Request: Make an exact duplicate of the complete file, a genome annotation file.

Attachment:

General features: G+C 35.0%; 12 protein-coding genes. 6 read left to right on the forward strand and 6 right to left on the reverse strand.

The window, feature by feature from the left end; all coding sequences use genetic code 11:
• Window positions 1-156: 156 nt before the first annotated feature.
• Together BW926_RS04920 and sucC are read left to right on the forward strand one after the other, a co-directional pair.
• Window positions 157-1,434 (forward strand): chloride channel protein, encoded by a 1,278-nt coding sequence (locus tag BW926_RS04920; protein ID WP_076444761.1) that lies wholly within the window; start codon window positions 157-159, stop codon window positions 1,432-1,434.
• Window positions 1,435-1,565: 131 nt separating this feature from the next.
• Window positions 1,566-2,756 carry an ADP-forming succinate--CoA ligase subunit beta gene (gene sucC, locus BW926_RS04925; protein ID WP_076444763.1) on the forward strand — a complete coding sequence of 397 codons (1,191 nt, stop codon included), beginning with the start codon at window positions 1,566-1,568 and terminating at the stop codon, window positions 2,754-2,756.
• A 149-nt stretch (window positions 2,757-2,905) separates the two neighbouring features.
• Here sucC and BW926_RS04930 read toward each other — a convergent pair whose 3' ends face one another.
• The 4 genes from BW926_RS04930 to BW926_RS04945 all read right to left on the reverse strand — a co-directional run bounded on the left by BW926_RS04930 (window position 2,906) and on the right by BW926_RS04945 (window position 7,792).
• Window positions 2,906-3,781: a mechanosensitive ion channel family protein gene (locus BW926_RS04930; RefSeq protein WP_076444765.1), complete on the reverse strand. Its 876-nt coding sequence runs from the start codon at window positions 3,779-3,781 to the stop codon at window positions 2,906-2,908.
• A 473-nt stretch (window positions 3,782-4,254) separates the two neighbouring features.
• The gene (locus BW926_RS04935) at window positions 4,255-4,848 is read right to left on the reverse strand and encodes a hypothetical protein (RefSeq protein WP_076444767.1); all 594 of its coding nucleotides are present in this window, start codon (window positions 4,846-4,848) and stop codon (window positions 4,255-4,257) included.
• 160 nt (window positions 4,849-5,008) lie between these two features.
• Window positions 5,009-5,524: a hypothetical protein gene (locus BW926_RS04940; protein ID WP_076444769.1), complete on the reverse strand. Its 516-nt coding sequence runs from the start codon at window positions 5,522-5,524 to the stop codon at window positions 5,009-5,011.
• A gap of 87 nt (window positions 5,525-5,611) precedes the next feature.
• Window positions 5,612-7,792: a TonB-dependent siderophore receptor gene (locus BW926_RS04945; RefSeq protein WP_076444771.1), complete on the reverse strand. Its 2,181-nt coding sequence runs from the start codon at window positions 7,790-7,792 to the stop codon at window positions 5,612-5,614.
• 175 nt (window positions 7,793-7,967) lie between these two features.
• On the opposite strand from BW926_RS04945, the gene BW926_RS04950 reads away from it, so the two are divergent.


General features: G+C 35.0%; 12 protein-coding genes. 6 read left to right on the forward strand and 6 right to left on the reverse strand.

The window, feature by feature from the left end; all coding sequences use genetic code 11:
• Window positions 1-156: 156 nt before the first annotated feature.
• Together BW926_RS04920 and sucC are read left to right on the forward strand one after the other, a co-directional pair.
• Window positions 157-1,434 (forward strand): chloride channel protein, encoded by a 1,278-nt coding sequence (locus tag BW926_RS04920; protein ID WP_076444761.1) that lies wholly within the window; start codon window positions 157-159, stop codon window positions 1,432-1,434.
• Window positions 1,435-1,565: 131 nt separating this feature from the next.
• Window positions 1,566-2,756 carry an ADP-forming succinate--CoA ligase subunit beta gene (gene sucC, locus BW926_RS04925; protein ID WP_076444763.1) on the forward strand — a complete coding sequence of 397 codons (1,191 nt, stop codon included), beginning with the start codon at window positions 1,566-1,568 and terminating at the stop codon, window positions 2,754-2,756.
• A 149-nt stretch (window positions 2,757-2,905) separates the two neighbouring features.
• Here sucC and BW926_RS04930 read toward each other — a convergent pair whose 3' ends face one another.
• The 4 genes from BW926_RS04930 to BW926_RS04945 all read right to left on the reverse strand — a co-directional run bounded on the left by BW926_RS04930 (window position 2,906) and on the right by BW926_RS04945 (window position 7,792).
• Window positions 2,906-3,781: a mechanosensitive ion channel family protein gene (locus BW926_RS04930; RefSeq protein WP_076444765.1), complete on the reverse strand. Its 876-nt coding sequence runs from the start codon at window positions 3,779-3,781 to the stop codon at window positions 2,906-2,908.
• A 473-nt stretch (window positions 3,782-4,254) separates the two neighbouring features.
• The gene (locus BW926_RS04935) at window positions 4,255-4,848 is read right to left on the reverse strand and encodes a hypothetical protein (RefSeq protein WP_076444767.1); all 594 of its coding nucleotides are present in this window, start codon (window positions 4,846-4,848) and stop codon (window positions 4,255-4,257) included.
• 160 nt (window positions 4,849-5,008) lie between these two features.
• Window positions 5,009-5,524: a hypothetical protein gene (locus BW926_RS04940; protein ID WP_076444769.1), complete on the reverse strand. Its 516-nt coding sequence runs from the start codon at window positions 5,522-5,524 to the stop codon at window positions 5,009-5,011.
• A gap of 87 nt (window positions 5,525-5,611) precedes the next feature.
• Window positions 5,612-7,792: a TonB-dependent siderophore receptor gene (locus BW926_RS04945; RefSeq protein WP_076444771.1), complete on the reverse strand. Its 2,181-nt coding sequence runs from the start codon at window positions 7,790-7,792 to the stop codon at window positions 5,612-5,614.
• 175 nt (window positions 7,793-7,967) lie between these two features.
• On the opposite strand from BW926_RS04945, the gene BW926_RS04950 reads away from it, so the two are divergent.